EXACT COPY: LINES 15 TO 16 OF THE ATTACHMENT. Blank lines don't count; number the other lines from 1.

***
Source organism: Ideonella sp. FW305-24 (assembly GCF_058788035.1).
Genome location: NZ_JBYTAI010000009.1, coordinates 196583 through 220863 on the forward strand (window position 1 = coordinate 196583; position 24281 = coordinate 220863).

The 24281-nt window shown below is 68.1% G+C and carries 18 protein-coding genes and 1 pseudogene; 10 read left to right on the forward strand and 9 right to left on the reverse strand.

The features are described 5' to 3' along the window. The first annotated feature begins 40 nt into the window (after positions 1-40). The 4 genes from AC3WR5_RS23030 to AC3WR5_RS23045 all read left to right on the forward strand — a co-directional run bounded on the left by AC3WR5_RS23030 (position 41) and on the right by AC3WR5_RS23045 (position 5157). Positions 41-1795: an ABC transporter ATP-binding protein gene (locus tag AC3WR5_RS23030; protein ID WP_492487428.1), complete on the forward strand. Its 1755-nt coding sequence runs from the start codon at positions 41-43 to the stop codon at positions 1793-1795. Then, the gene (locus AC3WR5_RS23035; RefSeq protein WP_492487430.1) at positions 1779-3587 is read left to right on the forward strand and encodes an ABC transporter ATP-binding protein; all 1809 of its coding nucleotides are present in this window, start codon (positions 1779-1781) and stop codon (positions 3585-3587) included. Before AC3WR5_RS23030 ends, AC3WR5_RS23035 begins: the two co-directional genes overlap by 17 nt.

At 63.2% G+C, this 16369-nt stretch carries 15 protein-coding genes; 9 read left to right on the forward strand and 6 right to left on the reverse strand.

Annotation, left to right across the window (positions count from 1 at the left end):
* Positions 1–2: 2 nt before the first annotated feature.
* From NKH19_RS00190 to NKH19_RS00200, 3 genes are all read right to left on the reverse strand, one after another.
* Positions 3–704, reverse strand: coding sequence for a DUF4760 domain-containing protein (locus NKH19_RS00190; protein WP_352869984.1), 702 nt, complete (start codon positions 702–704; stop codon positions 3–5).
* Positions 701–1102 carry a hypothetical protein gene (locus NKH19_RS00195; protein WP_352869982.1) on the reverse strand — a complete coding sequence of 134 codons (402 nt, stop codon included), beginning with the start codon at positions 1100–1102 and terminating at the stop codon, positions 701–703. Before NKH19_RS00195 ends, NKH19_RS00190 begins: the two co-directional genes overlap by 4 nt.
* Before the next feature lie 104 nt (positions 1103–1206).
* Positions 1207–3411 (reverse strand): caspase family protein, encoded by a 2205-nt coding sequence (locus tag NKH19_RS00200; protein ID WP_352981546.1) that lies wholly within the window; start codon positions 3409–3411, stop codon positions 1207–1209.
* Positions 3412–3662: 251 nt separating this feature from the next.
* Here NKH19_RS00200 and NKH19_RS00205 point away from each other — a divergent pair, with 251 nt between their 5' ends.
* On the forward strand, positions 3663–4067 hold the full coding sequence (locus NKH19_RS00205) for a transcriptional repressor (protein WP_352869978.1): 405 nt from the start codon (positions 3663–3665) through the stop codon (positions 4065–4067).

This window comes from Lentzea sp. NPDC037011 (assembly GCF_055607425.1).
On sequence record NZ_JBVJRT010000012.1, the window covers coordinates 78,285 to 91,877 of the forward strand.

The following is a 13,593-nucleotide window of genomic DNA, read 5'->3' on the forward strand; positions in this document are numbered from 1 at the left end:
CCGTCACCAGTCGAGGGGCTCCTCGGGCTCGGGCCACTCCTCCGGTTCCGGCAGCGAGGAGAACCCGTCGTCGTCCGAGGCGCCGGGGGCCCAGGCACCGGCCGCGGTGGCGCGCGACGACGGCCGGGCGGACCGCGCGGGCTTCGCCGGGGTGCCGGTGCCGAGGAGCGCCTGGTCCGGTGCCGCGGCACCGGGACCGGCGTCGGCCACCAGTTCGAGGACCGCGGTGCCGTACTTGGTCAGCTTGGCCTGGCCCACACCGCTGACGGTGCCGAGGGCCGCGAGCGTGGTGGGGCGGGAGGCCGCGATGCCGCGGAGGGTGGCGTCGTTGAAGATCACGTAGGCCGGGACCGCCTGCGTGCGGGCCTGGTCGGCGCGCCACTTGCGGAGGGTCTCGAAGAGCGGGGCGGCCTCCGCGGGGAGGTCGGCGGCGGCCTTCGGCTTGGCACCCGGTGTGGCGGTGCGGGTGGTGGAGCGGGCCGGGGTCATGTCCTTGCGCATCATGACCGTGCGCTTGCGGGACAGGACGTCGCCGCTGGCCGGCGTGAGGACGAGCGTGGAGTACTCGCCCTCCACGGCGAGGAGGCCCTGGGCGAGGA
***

* On the forward strand, positions 3663–4067 hold the full coding sequence (locus NKH19_RS00205) for a transcriptional repressor (protein WP_352869978.1): 405 nt from the start codon (positions 3663–3665) through the stop codon (positions 4065–4067).

This window comes from Lentzea sp. NPDC037011 (assembly GCF_055607425.1).